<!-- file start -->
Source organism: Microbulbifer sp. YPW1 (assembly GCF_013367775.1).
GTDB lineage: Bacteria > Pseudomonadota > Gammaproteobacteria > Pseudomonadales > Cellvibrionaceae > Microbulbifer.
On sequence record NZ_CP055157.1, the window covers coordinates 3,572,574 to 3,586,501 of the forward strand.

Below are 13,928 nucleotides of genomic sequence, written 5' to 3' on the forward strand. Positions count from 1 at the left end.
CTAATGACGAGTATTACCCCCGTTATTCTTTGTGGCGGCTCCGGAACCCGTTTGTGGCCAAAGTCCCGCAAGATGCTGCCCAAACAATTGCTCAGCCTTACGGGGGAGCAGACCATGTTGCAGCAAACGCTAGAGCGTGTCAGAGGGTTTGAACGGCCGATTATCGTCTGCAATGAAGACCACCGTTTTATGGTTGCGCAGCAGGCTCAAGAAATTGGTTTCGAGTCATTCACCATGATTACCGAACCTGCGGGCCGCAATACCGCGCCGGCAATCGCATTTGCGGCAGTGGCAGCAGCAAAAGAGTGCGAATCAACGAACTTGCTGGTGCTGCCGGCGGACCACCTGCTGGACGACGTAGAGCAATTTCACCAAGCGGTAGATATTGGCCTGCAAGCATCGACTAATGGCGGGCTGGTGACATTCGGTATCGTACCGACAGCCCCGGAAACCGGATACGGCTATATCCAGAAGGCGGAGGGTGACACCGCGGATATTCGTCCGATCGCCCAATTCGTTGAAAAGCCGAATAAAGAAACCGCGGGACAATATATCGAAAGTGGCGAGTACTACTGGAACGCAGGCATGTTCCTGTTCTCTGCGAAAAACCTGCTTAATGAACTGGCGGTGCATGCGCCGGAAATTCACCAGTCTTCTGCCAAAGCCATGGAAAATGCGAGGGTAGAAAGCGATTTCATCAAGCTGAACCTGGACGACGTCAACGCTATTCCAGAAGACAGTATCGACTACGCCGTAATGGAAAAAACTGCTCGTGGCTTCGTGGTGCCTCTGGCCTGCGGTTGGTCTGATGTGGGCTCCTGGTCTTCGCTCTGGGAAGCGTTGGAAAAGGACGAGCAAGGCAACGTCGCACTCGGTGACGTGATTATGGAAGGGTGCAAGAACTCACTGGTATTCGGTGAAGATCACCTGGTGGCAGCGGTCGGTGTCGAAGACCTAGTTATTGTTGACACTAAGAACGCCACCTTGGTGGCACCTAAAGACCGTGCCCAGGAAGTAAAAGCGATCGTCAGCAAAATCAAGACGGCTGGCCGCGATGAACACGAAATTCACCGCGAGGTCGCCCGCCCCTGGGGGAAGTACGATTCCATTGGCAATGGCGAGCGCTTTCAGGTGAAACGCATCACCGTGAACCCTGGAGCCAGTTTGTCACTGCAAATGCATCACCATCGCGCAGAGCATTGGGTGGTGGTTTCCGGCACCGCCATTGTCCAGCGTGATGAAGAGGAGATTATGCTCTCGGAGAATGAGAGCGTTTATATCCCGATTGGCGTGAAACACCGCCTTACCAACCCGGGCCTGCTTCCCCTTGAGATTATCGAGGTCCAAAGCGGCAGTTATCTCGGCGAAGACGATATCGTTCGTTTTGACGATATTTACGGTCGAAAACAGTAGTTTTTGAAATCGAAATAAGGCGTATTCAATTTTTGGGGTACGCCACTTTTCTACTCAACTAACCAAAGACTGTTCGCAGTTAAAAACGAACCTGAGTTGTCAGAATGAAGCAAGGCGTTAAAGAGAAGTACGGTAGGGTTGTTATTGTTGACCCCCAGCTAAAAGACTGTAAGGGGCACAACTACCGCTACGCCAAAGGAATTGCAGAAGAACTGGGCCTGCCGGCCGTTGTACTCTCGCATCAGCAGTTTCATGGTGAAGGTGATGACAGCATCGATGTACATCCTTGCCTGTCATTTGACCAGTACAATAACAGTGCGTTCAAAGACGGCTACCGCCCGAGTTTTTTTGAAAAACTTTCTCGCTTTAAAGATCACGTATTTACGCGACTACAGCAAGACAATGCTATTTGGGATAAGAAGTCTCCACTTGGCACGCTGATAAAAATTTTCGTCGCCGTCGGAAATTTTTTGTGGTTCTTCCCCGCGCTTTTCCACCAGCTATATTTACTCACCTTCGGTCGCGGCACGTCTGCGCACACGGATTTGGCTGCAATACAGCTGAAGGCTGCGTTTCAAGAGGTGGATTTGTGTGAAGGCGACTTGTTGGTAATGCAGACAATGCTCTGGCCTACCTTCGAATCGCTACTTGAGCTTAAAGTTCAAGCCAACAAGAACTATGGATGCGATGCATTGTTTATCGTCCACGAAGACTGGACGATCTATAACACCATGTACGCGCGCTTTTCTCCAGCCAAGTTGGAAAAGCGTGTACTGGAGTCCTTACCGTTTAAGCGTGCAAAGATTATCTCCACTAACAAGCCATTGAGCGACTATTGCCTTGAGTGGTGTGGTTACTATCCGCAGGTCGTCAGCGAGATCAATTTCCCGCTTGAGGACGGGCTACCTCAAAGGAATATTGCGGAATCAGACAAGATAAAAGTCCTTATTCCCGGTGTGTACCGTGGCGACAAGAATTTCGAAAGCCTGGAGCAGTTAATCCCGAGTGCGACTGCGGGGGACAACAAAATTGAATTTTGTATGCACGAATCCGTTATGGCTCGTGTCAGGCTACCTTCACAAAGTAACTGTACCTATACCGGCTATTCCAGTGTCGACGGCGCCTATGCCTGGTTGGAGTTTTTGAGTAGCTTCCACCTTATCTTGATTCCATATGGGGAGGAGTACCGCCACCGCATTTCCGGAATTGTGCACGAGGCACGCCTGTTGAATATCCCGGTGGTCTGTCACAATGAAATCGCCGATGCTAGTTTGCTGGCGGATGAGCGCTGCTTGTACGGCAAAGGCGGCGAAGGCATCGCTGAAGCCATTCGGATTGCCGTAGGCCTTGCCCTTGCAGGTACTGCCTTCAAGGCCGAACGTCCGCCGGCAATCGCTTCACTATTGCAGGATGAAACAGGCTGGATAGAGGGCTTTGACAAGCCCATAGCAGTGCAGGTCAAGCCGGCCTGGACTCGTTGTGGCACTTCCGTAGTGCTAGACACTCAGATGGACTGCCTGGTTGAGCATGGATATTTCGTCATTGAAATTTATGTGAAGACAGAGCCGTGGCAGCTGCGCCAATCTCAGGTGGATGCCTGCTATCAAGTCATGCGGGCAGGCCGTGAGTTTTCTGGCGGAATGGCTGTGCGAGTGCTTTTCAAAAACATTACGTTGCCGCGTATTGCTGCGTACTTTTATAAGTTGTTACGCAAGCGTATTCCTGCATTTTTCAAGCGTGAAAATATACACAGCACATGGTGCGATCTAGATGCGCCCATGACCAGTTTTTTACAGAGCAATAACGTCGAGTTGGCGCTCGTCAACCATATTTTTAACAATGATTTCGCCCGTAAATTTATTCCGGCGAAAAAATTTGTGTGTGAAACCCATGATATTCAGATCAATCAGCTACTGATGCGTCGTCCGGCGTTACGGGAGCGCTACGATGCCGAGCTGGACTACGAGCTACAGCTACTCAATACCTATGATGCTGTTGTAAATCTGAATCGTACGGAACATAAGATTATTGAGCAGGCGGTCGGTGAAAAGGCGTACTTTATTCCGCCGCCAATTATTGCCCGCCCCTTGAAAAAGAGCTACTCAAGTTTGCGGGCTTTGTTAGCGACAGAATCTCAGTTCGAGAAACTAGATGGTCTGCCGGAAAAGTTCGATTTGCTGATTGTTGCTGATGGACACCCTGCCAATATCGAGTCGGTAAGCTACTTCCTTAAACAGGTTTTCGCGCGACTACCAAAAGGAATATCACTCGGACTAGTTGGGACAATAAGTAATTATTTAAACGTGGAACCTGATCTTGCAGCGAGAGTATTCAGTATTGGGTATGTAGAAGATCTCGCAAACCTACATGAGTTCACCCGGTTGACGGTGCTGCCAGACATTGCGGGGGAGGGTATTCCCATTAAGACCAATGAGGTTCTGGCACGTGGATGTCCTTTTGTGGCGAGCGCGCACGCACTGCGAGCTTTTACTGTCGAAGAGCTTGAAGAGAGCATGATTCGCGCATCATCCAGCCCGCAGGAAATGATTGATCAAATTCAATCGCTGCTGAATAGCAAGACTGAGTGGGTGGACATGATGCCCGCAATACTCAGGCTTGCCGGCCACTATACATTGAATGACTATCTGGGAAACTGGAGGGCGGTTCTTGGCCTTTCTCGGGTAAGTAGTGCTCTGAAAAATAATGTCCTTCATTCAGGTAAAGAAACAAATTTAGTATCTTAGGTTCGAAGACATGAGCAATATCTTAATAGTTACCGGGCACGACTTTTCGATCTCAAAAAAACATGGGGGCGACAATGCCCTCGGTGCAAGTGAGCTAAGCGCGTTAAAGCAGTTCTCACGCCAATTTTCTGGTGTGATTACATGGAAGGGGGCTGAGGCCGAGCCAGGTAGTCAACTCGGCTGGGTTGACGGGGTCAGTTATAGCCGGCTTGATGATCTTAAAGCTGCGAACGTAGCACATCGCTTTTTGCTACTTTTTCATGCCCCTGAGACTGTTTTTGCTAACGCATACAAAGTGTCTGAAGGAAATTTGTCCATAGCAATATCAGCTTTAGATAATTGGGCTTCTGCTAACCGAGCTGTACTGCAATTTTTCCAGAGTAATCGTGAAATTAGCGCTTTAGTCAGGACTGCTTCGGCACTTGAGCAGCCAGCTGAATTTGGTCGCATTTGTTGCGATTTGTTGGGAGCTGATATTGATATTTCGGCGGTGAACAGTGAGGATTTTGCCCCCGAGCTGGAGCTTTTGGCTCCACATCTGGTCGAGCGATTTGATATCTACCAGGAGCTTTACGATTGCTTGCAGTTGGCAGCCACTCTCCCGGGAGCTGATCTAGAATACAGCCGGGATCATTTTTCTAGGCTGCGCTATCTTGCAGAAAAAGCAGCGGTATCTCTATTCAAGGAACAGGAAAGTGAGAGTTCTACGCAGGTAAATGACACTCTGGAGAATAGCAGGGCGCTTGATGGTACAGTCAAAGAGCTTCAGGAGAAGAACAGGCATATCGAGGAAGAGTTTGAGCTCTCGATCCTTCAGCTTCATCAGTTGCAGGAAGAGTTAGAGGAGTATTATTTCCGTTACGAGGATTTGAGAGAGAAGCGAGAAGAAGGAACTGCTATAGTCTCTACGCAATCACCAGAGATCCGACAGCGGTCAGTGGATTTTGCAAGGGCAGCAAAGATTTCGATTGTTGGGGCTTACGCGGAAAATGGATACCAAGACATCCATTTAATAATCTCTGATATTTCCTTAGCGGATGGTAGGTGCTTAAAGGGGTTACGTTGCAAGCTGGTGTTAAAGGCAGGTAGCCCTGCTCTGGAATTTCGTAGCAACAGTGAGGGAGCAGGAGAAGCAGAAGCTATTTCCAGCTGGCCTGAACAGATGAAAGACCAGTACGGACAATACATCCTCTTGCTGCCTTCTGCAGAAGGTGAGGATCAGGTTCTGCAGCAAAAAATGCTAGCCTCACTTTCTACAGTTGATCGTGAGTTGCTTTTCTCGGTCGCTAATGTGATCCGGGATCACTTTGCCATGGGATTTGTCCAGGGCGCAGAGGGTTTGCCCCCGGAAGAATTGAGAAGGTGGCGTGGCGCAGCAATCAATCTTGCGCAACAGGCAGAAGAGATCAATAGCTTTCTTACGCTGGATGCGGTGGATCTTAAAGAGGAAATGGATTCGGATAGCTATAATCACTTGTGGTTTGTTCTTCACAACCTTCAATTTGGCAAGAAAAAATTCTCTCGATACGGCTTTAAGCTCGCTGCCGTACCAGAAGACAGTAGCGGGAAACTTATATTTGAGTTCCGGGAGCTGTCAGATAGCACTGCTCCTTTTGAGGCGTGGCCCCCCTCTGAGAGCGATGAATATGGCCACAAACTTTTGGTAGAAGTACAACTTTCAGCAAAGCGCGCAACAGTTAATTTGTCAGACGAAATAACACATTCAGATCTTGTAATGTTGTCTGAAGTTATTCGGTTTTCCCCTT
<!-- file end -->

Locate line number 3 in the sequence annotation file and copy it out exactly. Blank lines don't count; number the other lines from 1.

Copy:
On sequence record NZ_CP055157.1, the window covers coordinates 3,572,574 to 3,586,501 of the forward strand.